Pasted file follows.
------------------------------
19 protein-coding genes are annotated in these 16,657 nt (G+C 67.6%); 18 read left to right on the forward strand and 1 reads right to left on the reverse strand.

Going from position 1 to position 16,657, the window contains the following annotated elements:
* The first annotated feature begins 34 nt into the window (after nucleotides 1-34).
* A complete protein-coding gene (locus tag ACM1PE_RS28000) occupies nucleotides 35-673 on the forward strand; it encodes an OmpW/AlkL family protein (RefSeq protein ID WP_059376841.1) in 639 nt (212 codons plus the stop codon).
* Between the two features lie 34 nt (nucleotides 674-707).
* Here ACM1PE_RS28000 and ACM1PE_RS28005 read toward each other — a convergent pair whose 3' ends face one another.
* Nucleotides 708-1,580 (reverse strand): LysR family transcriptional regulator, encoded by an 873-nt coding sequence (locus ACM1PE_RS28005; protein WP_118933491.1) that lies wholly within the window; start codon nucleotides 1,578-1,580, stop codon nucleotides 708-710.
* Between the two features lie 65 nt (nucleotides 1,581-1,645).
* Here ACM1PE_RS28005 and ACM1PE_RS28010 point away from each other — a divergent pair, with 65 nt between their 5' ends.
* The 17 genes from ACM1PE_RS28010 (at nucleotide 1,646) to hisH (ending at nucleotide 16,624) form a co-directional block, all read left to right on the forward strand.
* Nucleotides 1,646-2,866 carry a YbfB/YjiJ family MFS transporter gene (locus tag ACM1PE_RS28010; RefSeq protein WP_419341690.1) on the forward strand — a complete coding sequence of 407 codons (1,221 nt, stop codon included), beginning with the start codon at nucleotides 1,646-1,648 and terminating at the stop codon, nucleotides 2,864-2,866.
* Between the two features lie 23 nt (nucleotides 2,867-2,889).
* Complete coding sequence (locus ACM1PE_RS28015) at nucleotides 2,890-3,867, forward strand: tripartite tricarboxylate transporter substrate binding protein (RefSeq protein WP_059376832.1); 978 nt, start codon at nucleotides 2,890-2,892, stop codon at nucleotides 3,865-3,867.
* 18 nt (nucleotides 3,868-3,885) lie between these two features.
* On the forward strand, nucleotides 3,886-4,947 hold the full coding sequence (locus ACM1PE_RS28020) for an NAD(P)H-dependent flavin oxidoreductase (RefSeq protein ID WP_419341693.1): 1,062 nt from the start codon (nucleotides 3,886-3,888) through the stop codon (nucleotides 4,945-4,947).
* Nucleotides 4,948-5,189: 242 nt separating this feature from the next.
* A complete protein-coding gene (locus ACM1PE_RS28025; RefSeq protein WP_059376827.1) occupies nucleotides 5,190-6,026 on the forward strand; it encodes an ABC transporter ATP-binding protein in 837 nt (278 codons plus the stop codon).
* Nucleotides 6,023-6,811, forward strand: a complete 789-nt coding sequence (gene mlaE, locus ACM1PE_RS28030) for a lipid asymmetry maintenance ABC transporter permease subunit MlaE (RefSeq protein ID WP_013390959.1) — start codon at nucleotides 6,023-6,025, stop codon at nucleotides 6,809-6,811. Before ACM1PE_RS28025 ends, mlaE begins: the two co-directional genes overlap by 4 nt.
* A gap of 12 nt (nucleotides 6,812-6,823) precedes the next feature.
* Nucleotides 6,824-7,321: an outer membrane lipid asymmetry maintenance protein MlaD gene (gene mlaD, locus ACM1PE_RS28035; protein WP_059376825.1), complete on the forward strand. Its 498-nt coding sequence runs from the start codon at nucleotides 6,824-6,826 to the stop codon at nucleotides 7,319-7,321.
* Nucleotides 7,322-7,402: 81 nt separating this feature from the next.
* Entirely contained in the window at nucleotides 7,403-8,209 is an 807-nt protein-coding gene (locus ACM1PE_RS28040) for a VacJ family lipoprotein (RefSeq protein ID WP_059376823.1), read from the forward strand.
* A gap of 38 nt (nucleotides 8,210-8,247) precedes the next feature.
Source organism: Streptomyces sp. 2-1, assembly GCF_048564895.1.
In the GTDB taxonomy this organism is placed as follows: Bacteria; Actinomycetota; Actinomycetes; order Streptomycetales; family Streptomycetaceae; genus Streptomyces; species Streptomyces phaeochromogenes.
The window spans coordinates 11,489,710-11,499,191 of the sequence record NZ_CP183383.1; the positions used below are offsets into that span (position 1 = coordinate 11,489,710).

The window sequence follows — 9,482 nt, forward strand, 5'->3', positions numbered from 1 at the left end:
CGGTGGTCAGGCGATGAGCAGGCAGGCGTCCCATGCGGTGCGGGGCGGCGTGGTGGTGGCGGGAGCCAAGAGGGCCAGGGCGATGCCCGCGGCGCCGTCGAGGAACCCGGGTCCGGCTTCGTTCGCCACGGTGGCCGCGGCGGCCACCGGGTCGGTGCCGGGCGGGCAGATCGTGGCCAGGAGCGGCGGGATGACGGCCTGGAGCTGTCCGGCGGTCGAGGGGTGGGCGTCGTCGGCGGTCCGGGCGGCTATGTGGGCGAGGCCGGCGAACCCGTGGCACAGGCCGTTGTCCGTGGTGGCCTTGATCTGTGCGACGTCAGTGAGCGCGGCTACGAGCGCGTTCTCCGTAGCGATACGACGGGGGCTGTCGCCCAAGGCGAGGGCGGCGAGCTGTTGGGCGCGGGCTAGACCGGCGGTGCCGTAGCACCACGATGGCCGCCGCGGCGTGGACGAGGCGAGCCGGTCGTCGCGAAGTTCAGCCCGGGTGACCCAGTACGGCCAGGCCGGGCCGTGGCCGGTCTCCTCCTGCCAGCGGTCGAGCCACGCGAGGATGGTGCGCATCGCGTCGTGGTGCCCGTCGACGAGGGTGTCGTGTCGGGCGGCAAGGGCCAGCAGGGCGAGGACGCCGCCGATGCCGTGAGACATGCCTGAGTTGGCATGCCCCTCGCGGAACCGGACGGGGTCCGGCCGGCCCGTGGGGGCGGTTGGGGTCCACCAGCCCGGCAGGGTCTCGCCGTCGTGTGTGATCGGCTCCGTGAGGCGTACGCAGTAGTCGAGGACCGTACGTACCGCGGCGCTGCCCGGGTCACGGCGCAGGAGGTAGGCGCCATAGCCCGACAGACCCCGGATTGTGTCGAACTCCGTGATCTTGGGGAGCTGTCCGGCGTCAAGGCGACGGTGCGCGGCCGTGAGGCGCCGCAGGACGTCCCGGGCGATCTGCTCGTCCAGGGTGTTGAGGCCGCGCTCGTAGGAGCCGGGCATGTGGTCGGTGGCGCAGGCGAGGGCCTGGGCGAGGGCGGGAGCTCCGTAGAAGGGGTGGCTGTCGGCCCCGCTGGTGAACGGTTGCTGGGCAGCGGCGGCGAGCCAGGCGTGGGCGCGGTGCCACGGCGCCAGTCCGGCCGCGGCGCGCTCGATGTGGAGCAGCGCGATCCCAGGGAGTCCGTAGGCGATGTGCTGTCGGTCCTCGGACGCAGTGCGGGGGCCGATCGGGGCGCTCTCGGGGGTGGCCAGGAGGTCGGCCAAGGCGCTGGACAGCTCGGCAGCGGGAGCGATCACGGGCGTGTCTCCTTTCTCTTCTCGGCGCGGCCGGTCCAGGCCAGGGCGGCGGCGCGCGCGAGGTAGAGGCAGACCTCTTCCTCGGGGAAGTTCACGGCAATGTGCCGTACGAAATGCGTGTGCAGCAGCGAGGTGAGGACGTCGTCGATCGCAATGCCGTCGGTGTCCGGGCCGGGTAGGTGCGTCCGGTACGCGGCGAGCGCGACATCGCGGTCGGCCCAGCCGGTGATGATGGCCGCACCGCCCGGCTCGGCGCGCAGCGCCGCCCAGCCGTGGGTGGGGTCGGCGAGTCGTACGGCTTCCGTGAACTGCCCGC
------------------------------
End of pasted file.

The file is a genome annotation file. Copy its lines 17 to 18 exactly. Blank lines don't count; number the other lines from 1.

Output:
* A complete protein-coding gene (locus ACM1PE_RS28025; RefSeq protein WP_059376827.1) occupies nucleotides 5,190-6,026 on the forward strand; it encodes an ABC transporter ATP-binding protein in 837 nt (278 codons plus the stop codon).
* Nucleotides 6,023-6,811, forward strand: a complete 789-nt coding sequence (gene mlaE, locus ACM1PE_RS28030) for a lipid asymmetry maintenance ABC transporter permease subunit MlaE (RefSeq protein ID WP_013390959.1) — start codon at nucleotides 6,023-6,025, stop codon at nucleotides 6,809-6,811. Before ACM1PE_RS28025 ends, mlaE begins: the two co-directional genes overlap by 4 nt.